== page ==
TOPEKA — Former Pittsburg entrepreneur Gene Bicknell filed a lawsuit against the state of Kansas challenging the government’s “outrageous and politically motivated” decision to extract at least $42 million in income tax on the sale of hundreds of Pizza Hut franchises.

Bicknell has fought the state since the Kansas Department of Revenue audited his tax returns from 2005 to 2008 and levied a massive tax bill based on the 2006 sale of NPC International. The state didn’t challenge his non-resident status claim on 2003 and 2004 tax returns, but revised that position after he sold one of the country’s largest collections of Pizza Huts.

The state maintained Bicknell’s primary residence was in Kansas and ordered him in 2009 to pay a debt of $42 million in taxes, interest and penalties. However, Bicknell contended he was resident in Florida and didn’t owe Kansas the money.

Bicknell eventually cut a check to the state for $48 million, which reflected accumulating interest, and claimed the payment guaranteed his right to appeal through the state’s legal system.

“This is a massive, improper and egregious overreach by the state of Kansas and the Department of Revenue,” Bicknell said in a statement. “As Florida residents, our assets should be returned to us, and returned promptly.”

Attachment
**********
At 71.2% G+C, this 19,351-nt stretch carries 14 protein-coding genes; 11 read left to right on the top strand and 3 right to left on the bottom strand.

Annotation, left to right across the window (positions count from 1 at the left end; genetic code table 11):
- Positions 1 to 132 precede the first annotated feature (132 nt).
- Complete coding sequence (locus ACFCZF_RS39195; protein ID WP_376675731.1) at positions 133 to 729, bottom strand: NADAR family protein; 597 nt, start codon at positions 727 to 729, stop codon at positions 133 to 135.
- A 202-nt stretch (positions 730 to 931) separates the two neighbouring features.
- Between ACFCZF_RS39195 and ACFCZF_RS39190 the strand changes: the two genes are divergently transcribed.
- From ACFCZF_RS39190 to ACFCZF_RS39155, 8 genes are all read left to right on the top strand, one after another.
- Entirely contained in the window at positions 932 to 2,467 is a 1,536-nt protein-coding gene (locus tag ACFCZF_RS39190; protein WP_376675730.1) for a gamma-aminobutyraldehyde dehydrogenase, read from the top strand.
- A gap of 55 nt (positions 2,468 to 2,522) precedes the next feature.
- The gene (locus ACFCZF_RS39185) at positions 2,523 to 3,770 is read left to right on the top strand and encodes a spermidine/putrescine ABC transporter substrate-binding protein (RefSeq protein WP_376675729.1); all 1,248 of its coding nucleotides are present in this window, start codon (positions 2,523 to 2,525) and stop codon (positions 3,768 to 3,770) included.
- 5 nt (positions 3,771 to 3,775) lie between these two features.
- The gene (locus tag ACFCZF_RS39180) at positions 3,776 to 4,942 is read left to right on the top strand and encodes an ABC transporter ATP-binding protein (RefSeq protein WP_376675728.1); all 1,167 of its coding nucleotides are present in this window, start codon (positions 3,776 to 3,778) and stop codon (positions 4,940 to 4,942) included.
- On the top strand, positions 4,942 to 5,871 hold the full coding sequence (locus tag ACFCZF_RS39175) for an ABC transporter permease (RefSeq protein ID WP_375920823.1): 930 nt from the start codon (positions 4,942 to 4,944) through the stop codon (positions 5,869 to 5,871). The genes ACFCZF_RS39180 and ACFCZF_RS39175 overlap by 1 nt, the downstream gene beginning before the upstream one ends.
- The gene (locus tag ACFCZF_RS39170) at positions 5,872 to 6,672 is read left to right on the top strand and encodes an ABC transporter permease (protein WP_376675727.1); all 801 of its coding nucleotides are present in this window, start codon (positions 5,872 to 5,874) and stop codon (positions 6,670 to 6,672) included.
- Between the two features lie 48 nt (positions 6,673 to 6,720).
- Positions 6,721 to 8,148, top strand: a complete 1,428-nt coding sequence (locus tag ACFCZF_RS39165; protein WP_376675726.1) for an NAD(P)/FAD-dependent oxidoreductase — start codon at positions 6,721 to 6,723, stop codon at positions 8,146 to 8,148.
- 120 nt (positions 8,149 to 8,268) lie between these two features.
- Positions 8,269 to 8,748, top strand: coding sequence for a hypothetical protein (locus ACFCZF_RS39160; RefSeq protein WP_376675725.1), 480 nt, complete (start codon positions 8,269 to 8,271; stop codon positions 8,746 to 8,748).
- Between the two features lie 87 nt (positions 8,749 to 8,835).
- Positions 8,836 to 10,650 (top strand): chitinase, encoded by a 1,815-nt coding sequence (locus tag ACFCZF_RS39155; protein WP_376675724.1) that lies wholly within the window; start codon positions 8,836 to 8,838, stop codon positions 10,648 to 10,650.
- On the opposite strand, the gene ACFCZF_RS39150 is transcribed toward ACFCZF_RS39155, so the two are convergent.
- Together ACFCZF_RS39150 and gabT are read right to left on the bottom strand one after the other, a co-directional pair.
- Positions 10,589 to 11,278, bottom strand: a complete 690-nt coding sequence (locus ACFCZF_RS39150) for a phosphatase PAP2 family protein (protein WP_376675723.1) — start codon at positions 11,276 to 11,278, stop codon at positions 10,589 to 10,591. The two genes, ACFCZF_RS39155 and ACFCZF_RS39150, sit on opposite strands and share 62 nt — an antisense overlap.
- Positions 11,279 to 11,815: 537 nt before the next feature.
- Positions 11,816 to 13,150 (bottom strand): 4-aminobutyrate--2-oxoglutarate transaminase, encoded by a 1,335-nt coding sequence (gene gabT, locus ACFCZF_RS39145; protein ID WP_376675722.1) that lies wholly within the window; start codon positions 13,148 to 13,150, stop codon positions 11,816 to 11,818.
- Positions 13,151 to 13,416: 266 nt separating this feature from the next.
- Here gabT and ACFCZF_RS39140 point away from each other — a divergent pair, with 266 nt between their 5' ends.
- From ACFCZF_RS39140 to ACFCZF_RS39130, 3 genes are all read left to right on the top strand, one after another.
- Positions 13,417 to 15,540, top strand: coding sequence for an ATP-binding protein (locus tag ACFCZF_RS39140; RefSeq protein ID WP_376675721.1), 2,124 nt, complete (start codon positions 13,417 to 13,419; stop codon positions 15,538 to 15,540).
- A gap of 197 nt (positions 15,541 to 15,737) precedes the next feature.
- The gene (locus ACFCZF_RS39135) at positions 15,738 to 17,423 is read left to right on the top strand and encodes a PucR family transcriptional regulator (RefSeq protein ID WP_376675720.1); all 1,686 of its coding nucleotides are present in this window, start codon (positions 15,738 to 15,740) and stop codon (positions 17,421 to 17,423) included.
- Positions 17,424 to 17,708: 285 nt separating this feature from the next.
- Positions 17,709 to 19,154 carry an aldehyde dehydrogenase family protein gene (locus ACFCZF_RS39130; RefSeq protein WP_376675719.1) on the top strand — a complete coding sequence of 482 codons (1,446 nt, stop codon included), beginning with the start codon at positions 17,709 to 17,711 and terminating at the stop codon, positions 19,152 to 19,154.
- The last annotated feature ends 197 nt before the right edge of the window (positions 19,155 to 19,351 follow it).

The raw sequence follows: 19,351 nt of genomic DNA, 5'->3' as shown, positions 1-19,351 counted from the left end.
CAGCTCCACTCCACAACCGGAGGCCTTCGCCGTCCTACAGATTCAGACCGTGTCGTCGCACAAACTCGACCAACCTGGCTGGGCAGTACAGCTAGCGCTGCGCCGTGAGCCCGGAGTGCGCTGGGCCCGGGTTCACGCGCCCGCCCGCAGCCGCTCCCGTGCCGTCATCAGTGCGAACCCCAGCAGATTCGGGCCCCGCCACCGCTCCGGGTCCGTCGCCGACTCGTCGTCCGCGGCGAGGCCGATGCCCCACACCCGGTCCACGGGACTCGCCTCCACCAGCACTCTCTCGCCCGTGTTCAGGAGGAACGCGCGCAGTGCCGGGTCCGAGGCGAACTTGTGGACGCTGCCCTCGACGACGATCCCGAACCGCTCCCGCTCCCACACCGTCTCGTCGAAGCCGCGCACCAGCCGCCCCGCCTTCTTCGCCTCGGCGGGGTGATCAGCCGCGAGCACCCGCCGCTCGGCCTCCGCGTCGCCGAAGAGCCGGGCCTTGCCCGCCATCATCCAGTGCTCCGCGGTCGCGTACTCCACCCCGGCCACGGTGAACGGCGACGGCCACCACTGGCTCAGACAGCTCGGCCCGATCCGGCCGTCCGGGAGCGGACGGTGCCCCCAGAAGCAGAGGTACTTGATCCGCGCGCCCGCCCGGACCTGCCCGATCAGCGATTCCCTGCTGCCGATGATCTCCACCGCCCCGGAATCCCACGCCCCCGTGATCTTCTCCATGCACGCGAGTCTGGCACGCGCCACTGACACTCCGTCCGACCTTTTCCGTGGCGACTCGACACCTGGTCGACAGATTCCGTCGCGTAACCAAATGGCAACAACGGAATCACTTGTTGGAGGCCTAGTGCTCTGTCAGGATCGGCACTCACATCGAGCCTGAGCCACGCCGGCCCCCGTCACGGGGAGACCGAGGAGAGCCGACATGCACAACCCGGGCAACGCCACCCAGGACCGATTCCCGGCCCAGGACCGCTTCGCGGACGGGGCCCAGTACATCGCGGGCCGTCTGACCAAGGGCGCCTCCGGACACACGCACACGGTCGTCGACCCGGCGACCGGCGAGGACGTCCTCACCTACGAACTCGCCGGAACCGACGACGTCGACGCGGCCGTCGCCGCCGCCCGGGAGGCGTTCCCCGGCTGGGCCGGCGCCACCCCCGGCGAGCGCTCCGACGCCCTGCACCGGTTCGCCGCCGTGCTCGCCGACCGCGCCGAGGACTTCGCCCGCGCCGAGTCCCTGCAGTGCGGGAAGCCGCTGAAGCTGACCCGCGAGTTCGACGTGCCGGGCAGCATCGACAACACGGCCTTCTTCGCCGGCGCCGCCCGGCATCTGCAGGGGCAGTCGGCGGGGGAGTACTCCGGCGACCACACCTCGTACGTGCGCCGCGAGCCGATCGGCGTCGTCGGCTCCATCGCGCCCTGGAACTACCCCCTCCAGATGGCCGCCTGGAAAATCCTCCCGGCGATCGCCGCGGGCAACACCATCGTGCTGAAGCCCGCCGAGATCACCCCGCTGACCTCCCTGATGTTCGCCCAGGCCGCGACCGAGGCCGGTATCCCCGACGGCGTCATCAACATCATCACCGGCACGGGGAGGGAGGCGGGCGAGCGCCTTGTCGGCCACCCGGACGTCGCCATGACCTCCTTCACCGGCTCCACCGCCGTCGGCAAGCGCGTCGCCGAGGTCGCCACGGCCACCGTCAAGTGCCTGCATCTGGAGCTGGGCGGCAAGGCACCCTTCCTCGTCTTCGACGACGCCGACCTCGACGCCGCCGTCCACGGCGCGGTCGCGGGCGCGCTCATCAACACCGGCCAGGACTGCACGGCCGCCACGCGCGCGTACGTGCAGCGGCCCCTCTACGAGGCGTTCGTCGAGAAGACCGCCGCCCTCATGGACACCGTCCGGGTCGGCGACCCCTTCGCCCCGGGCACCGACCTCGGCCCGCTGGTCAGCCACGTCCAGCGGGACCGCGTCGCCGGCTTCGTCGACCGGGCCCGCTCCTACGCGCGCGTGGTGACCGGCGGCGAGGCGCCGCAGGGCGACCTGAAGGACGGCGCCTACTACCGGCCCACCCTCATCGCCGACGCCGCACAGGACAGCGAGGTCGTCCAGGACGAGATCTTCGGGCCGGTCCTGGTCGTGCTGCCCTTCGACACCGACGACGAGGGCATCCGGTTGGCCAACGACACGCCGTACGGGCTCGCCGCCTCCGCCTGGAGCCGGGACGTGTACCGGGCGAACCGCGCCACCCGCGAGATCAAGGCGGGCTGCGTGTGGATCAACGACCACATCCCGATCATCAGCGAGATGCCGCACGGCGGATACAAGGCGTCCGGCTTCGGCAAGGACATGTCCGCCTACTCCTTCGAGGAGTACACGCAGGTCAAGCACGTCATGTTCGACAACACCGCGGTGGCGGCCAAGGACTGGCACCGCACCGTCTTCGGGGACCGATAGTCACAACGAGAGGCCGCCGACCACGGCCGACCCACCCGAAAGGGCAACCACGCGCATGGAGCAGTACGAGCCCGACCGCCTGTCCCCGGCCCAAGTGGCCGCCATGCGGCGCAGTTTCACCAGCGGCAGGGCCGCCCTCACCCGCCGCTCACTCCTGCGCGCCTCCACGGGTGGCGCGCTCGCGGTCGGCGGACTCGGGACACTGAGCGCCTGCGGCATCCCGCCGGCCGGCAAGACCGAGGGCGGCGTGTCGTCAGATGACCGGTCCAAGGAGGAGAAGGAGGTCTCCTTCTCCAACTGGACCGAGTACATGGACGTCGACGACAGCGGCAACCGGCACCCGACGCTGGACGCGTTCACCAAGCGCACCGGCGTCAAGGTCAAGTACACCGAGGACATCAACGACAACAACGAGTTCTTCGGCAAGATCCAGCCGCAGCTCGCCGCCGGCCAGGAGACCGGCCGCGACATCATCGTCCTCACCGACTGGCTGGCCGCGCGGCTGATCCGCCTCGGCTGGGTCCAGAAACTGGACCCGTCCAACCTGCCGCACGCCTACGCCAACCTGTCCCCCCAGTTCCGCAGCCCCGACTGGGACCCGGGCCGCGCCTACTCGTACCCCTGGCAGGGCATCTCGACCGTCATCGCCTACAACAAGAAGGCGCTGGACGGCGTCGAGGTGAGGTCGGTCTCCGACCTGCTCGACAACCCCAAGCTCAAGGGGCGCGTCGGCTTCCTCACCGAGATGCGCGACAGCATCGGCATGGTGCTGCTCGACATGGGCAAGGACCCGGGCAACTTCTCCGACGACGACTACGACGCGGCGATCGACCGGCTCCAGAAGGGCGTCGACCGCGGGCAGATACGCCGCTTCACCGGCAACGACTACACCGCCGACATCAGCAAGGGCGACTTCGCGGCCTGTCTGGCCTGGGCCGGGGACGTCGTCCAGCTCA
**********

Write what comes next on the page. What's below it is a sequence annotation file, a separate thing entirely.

An attorney for Bicknell filed suit Wednesday in Crawford County District Court after exhausting administrative remedies.

Rachel Whitten, spokeswoman for the state revenue department, said the agency wouldn’t comment on pending litigation.

The State Board of Tax Appeals issued a ruling Oct. 2 that found Bicknell failed to prove he established Florida residency during the years in dispute and the board sustained the tax assessment. That resulted in Bicknell filing the lawsuit in Pittsburg.

In court documents, Bicknell said he’d maintained since 2003 a residence, bank accounts, a driver’s license and voter registration in Florida.

Bicknell said Kansas officials argued to the contrary because he owned property in Kansas, allowed his grandchildren to use the swing set and pool at his former home, donated to a local church, visited a business he owns and allowed a farm cat to live on his property.

“You get a sense of the nonsensical and illogical state revenue-generation strategy that we’ve been dealing with for a decade,” he said. “The filing of our petition will be the first time in this 10-year nightmare in which an actual court of law will hear the facts of our case.”

Bicknell, an unsuccessful GOP candidate for governor in 1994, accused the Democratic administration of Gov. Kathleen Sebelius of launching a “secret” program to extract tax revenue from former Kansas residents. He said Republican Gov. Sam Brownback’s administration perpetuated the program.

“We vow to fight for our rights and on behalf of other former Kansas residents who are also facing the same outrageous and political manipulation. We believe it is both unconstitutional and illegal,” Bicknell said.